So last Friday, my Year 9s used Ozobots to create a narrated video explanation of the nitrogen cycle with the Ozobot acting as a nitrogen particle. Here’s one of the videos.

The videos were created in an 80 minute lesson. What I really liked about using the  Ozobots was that it gave students the opportunity to work in teams and talk to each other about the nitrogen cycle. They worked in teams of 2 to 3 students draw the map, negotiate the narration and film the video. The activity gave them an opportunity to test and clarify their understanding of the nitrogen cycle with each other. The activity allowed students to determine if they really understand the nitrogen cycle. Prior to this, we had already done many other activities of the nitrogen cycle (worksheets, question and answer sessions, quizzes) and many students were confident they understood the nitrogen cycle. However, when it came to creating the narrated video with the Ozobots, many found that they didn’t know the nitrogen cycle as well as they thought they did.

Next time, I would also ask students to create a map so that the Ozobot wouldn’t be travelling in a nice unidirectional cycle but back-and-forth through different components of the ecosystem.

Routines to kick off a lesson

I’m big on learning routines. I’m a strong believer that predictable lessons that follow a similar structure every time allows students to learn more effectively. I started at a new school last term and learning routines have been particularly important in establishing my expectations with my students.

I always start the lesson in the same way. Every lesson kicks off with a “Quick Quiz”. For most of my classes, the Quick Quiz involves me writing three to four sentences on the board with missing words (key vocabulary or concepts for the topic). These sentences are based on the concepts of the previous lessons or topics. The Quick Quiz is always on the board before students enter the classroom. As soon as they enter the room, they have to copy and complete the quiz. The quiz takes about 5 minutes to complete. I’ve been doing the Quick Quiz in 3 different schools now and have found it to be effective. I really like the Quick Quiz routine because:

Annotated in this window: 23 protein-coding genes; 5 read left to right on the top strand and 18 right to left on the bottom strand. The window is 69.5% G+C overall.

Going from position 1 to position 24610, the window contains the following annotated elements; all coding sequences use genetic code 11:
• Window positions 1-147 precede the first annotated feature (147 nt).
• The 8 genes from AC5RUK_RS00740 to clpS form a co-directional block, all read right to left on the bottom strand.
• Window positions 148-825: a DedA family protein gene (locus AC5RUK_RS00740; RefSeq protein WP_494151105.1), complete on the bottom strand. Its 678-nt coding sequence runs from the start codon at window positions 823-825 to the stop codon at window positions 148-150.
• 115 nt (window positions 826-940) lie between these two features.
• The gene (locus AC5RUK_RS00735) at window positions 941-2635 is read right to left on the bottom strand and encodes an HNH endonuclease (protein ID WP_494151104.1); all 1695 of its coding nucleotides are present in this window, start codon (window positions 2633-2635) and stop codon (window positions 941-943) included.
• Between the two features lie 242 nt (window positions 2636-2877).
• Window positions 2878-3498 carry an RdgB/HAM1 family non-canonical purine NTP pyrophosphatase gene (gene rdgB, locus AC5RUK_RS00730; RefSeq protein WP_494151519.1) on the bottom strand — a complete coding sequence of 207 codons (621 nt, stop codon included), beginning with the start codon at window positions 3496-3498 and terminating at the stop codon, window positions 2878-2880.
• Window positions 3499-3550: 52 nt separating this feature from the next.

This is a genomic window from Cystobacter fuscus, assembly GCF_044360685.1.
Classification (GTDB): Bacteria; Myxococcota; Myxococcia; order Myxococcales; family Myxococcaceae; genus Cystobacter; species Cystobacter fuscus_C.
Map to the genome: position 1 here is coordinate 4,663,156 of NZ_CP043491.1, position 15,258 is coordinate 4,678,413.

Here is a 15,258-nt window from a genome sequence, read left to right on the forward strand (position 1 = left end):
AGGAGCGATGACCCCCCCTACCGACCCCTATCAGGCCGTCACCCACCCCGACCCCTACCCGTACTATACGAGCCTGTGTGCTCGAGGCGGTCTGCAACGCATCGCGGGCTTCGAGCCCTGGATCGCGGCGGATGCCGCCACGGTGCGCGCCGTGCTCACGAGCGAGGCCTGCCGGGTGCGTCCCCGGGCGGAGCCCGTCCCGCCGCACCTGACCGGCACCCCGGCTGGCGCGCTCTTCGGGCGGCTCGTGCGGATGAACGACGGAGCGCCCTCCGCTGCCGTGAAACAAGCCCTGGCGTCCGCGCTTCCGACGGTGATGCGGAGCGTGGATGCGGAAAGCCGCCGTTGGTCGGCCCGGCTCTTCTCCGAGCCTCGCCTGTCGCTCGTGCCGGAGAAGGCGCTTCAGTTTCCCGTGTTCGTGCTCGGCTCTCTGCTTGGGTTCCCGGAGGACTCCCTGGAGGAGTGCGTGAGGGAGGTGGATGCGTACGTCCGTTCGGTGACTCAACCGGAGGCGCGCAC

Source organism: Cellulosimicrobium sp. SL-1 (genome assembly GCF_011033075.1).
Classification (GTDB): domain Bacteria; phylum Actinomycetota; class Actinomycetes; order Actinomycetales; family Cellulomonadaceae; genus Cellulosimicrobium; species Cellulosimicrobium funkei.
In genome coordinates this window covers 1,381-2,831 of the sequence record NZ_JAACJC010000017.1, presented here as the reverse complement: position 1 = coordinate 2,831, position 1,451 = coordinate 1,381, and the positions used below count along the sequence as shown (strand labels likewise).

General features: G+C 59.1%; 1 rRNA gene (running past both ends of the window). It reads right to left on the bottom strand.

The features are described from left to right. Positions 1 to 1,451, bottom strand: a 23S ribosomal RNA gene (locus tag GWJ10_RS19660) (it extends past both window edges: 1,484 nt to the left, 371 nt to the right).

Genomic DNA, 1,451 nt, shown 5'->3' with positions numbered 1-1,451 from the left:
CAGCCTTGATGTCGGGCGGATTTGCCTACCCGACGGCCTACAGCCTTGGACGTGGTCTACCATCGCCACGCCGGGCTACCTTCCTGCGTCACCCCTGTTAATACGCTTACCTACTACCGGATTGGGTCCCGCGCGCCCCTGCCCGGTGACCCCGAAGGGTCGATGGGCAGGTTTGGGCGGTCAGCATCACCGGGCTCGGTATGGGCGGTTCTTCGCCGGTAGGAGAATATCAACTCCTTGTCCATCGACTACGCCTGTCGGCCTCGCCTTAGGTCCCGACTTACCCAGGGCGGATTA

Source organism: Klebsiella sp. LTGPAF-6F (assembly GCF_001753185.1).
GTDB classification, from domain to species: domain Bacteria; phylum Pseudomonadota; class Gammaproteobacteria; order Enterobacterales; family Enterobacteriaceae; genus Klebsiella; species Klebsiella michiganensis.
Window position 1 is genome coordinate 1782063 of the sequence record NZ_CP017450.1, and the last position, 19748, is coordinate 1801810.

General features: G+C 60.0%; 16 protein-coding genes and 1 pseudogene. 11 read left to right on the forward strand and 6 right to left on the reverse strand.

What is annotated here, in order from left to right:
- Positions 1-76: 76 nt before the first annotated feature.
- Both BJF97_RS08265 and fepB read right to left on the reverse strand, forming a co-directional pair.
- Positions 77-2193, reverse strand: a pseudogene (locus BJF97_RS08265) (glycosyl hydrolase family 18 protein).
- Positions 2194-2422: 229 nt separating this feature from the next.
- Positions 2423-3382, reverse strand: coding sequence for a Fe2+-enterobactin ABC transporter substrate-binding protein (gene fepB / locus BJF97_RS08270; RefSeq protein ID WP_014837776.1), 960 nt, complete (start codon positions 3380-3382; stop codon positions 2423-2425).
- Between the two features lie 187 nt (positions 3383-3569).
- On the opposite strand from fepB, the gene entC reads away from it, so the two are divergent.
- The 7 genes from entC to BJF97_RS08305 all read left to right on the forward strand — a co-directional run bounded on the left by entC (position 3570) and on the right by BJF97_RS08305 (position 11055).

• Students are regularly revising the key concepts.
  • It’s a great settling routine. It encourages students to take out their equipment immediately as they enter the classroom.
  • It gives me sufficient time to do administrative tasks like mark the roll, check uniforms, lend pens to students who need them and settle students who need additional assistance.
  • It’s accessible to all students. If they don’t know the missing words, they can still copy the sentences. I also encourage them look back in their books to search for the answer if they don’t know.
  • It’s a form of formative assessment. I end the Quick Quiz by randomly selecting students to provide their answers (I have a no hands up rule for answering questions and use the Randomly app to select students to answer). It lets me gauge how well they have remembered the key concepts from previous lessons.
  • I have had to adjust the Quick Quiz routine at my new school for my Year 9 class who told me they found the filling in missing words too easy. The limitations of using a cloze passage style quiz is that it mainly allows revision of key terms and concepts based on recall. So I’ve changed the Quick Quiz for Year 9 to be on a worksheet with a combination of multiple choice questions, cloze passages and open ended questions. I place the worksheets near the door so as the enter the classroom, they take a worksheet and complete it. I still use the Randomly app to randomly select students to give the answer to each question. So far the Year 9s have said they prefer the worksheet version of the Quick Quiz.
  • This version of the Quick Quiz requires more effort and preparation from me and I don’t think I’d be able to do this for all of my classes on a long term basis. But so far it has worked really well for Year 9s.
  • How do you start your lessons? Do you have lesson starter routines that you find particularly effective?
  • Using exams as formative assessment